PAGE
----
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Despite the fact that management and coaches have been telling players for decades NOT to slide head first into first base, some players continue to do it. While most know better, when caught up in the heat of the battle, the competitive juices start to flow and players will do anything to reach base safely.

While Michael said he has no regrets about his decision to slide into first, management might see it a little differently. At the time of his injury, Bourn was Cleveland’s most productive player; hitting .333 with 4 doubles, a triple, 2 homers and a .375 on-base percentage. The Indians will be hard pressed to find a suitable replacement for him while he is on the DL and are out about $43,000.00 per day in DL salary.Darryl Royal, former head football coach at The University of Texas, said “There are three things that can happen when you pass the football, and two of them are bad.” The same can be said of sliding head first into first base. You can be safe, you can be out or you can be injured.  Sometimes two things can happen at once. Worst case, you are out and injured on the same play. Slightly less worst case, like Michael Bourn, you are safe and injured. On April 14, 2013, Bourn, who usually slides feet first when stealing a base, slid head first into first base to beat the throw from Adam Dunn to Matt Thornton. He was safe, but had to leave the game and have five stitches placed in his right index finger when Thornton stepped on his hand.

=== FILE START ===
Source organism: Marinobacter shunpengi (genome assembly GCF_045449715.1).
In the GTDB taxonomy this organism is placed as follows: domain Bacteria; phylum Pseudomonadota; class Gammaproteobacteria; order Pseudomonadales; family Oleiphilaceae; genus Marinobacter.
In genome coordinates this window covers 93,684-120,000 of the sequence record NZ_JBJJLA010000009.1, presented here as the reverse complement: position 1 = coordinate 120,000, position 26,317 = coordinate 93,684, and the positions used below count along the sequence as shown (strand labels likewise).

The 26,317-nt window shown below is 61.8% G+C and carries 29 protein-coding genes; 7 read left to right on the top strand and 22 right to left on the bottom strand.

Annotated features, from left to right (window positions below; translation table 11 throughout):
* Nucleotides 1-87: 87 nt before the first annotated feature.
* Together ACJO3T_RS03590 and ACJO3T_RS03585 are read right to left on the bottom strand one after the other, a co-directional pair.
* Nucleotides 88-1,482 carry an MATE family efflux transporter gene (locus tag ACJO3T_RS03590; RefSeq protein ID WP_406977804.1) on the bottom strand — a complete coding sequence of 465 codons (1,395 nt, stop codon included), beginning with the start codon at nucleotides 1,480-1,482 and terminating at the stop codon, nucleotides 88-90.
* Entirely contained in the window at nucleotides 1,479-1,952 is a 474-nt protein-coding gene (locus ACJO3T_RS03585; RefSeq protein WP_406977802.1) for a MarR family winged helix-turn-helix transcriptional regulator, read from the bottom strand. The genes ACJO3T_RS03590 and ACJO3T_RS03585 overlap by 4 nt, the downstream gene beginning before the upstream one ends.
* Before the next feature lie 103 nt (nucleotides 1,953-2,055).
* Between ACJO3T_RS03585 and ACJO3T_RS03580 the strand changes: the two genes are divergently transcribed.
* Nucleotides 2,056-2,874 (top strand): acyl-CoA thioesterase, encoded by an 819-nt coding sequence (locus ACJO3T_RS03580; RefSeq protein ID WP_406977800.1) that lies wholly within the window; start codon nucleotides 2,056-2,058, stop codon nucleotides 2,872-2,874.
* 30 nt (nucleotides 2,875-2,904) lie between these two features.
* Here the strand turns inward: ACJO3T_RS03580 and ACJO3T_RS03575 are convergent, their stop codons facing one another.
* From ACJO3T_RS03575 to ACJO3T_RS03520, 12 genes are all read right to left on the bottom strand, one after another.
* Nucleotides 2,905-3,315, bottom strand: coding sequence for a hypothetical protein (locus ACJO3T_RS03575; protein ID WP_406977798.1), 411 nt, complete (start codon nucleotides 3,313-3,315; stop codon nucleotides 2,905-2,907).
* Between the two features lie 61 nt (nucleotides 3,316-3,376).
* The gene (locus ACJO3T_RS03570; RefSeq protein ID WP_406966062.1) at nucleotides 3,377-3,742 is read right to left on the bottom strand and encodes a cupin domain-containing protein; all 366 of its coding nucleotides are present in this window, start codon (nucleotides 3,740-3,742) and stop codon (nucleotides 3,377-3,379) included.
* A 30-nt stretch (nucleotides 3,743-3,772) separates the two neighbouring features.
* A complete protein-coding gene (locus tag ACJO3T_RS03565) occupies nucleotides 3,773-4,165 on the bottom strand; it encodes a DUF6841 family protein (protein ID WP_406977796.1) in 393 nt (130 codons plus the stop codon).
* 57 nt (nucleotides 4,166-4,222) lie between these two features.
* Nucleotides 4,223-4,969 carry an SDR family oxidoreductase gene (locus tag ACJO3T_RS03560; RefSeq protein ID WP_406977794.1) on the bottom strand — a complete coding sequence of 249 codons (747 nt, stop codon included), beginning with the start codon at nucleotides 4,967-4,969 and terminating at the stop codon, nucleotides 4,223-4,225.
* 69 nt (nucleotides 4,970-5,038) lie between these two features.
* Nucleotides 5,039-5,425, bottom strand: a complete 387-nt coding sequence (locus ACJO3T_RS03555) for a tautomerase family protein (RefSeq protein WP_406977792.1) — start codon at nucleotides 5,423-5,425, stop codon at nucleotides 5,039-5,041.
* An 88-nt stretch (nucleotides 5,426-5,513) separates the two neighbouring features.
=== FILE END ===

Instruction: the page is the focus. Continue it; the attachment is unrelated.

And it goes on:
While manager, Terry Francona has not said so publicly, he might be thinking something similar to what Larry Dierker said after watching Richard Hidalgo separate his shoulder running into the outfield wall – “As a manager, it is nice to know that you have a player who will run through a wall for you; however, it is better to know that you have one who has enough sense to stop so that he can play tomorrow.”

There is another important reason NOT to slide into first, it slows you down. That’s right, it takes longer to reach first when you slide than when you run through the base. Scientists say that sliding creates friction which reduces speed, increases the risk of injury and prolongs the time it takes to reach first. If you don’t believe the science, believe the numbers. I have times on Michael on over 600 runs from home to first base. The average of his best times on bang-bang plays is 3.94 seconds. Average time when he slid into first is 4.02 seconds, about 2% slower.

Gene Coleman, Ed. D., CSCS*R-E, FACSM

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